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The Anglo-Saxons

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The Anglo-Saxons 449-1066 AD – PowerPoint PPT presentation

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Title: The Anglo-Saxons


1
The Anglo-Saxons
  • 449-1066 AD

2
Historical Information
3
Information on the pieces we will read in this
unit
4
The Romans
  • In 55 BC, the Romans led by Julius Caesar invade
    Britain.
  • The Romans introduce the English to
  • Cities - Christianity
  • roads were built - Written scholarship
  • Due to trouble in Rome, the Romans leave and the
    country is weakened

5
The English
  • Angles, Saxons, Jutes, and Frisinas invade
    Britain in 449.
  • This event marks the beginning of the Anglo-Saxon
    period.
  • King Alfred of Wessex leads and unifies the
    people against invading Danes (Vikings).

6
End of the Period
  • The witan (similar to modern Parliament) crowns
    Harold king - William fights to be king
  • England remains a unified nation until William,
    the Duke of Normandy, (William the Conqueror)
    conquers Britain in 1066.
  • The Battle of Hastings marks the end of the
    Anglo-Saxon period.

7
The Anglo-Saxons
  • Skilled in agriculture and metal work
  • Traded overseas
  • Had an oral tradition of literature and learning.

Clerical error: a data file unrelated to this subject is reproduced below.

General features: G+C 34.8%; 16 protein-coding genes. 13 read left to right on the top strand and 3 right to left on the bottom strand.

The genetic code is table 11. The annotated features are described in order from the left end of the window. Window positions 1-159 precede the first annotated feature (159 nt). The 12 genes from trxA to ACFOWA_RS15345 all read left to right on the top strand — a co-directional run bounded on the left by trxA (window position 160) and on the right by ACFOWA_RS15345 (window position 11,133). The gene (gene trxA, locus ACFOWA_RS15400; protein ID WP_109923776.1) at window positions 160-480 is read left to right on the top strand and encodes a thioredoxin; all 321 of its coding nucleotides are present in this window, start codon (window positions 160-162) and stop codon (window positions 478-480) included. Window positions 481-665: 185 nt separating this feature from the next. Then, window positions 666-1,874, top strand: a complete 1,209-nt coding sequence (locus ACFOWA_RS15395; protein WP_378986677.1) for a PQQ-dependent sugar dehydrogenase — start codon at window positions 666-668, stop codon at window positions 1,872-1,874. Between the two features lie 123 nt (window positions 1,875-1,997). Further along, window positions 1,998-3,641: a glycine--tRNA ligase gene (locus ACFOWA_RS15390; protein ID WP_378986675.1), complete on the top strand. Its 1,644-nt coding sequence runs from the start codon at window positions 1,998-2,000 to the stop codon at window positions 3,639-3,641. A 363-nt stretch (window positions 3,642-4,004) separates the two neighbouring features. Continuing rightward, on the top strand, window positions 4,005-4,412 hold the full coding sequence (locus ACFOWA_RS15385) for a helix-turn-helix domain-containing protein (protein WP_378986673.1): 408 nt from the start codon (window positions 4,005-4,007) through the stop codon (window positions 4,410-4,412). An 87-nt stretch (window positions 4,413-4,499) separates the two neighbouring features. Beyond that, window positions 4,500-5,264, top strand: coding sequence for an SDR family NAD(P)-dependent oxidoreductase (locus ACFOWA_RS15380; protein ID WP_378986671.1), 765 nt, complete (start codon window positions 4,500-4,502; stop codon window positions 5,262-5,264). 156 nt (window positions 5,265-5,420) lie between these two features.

A preliterate society (runic alphabet)
  • Tribal Society with three classes

8
Anglo-Saxon Life
  • People farmed, maintained local governments and
    crafted metal work.
  • English language gains respect as a written
    language.

9
  • Tended to live close to their animals in single
    family homesteads, surrounding a communal court
    or a chieftains hall.
  • Entertained by Bards or Scops (musical poets).

10
Language and Literature
11
Literature Language
  • Literature reflected co-existence of Christian
    and pagan worldviews.
  • Epic poetry is the dominant genre.
  • Roman-built Monasteries become learning centers
    and preserved works passed on through the oral
    tradition.

12
  • Literary works usually address moral, religious
    or ethical concerns.
  • Heroic acts of courage and strength.
  • Strong dependence on kennings and alliteration.
  • Roman alphabet replaces runic alphabet - more
    works written down.

13
  • Exeter book contains The Seafarer, The Wifes
    Lament and over 90 riddles

14
Epic Poems
  • A long narrative poem that relates the great
    deeds of a larger-than-life hero who embodies the
    values of a particular society.
  • Setting is vast.
  • Supernatural events.
  • Universal theme of good vs evil.

15
Epic Hero
  • Undertakes quests to achieve something of
    tremendous value to themselves or their society.
  • Has superior physical strength.
  • Is supremely ethical.
  • Usually defeats some monster or being of evil.

16
Beowulf
  • First great work of English literature.
  • Oral art
  • Short for an epic - approximately 3,200 lines.
  • Christian influence in the piece tells us it was
    most likely written down by a monk.
  • Written in Old English, circa 700-750 AD.

17
Iliad
  • Written by Homer in 8th century BC
  • Background information for the Odyssey.
  • The Iliad takes place in the tenth and final year
    of the Trojan War.
  • The Greeks attacked Troy to avenge an insult
    suffered by the king of Sparta, Menelaus. His
    wife had ran off with a young prince of Troy,
    Paris.

18
Anglo-Saxon Riddles
  • Intellectual exercises that were meant to
    entertain
  • Usually described common object or aspect of
    common life
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